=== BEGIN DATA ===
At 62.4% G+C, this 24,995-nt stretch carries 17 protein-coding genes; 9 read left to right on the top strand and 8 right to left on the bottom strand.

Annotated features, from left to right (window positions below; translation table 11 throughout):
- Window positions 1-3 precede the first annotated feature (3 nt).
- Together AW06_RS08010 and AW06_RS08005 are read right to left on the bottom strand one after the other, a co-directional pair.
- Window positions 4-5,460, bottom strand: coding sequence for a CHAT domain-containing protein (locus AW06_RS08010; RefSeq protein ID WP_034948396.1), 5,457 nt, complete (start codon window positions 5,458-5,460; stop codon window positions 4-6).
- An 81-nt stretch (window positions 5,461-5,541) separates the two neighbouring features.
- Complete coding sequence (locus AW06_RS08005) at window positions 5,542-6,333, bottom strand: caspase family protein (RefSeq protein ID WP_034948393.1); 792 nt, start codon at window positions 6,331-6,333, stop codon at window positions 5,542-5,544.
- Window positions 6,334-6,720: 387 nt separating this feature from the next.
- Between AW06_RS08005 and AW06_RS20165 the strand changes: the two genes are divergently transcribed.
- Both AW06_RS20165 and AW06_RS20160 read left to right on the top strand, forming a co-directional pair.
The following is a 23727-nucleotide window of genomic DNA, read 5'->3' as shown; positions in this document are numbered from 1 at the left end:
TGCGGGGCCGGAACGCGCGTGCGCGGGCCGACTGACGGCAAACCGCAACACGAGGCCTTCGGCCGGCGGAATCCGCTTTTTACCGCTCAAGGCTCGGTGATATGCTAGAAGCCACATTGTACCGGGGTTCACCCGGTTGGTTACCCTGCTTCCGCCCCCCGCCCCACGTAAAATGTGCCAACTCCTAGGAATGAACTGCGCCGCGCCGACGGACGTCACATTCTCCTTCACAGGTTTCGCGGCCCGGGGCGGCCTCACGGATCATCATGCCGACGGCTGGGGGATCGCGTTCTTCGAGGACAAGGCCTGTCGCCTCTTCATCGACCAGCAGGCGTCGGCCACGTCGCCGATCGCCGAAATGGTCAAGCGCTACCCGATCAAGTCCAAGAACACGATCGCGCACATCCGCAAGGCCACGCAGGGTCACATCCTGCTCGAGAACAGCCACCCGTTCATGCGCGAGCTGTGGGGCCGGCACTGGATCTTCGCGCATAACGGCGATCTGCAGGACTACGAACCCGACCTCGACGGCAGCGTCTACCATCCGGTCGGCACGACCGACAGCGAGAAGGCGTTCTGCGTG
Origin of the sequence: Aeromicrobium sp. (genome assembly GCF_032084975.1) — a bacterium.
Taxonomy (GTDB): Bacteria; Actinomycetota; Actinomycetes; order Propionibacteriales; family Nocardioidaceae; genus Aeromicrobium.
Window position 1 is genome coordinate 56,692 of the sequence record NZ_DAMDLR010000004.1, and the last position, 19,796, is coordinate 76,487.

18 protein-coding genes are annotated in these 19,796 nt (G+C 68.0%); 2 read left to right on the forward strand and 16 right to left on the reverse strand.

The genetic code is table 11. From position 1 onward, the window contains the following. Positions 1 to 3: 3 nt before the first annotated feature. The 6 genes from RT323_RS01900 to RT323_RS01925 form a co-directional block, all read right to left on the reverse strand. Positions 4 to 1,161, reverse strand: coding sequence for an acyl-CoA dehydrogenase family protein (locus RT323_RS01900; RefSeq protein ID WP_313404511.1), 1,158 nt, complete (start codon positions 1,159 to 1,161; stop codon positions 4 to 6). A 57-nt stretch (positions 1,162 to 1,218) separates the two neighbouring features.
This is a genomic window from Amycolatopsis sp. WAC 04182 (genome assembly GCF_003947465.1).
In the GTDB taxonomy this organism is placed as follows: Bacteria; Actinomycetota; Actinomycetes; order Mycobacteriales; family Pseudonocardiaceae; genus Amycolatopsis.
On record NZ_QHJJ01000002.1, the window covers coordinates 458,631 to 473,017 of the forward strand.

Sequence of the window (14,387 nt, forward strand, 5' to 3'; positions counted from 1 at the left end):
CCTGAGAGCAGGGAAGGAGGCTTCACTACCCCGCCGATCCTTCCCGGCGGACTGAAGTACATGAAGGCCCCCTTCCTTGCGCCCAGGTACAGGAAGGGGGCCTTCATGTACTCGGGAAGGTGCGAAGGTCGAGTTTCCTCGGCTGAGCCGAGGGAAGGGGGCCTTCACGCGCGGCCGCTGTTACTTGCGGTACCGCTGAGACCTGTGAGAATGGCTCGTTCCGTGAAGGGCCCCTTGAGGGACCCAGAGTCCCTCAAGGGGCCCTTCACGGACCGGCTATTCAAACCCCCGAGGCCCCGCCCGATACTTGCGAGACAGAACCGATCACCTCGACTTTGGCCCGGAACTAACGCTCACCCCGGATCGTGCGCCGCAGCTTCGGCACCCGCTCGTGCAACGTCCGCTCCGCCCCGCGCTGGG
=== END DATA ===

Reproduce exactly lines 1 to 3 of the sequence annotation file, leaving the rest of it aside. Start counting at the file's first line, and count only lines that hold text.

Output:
At 62.4% G+C, this 24,995-nt stretch carries 17 protein-coding genes; 9 read left to right on the top strand and 8 right to left on the bottom strand.

Annotated features, from left to right (window positions below; translation table 11 throughout):
- Window positions 1-3 precede the first annotated feature (3 nt).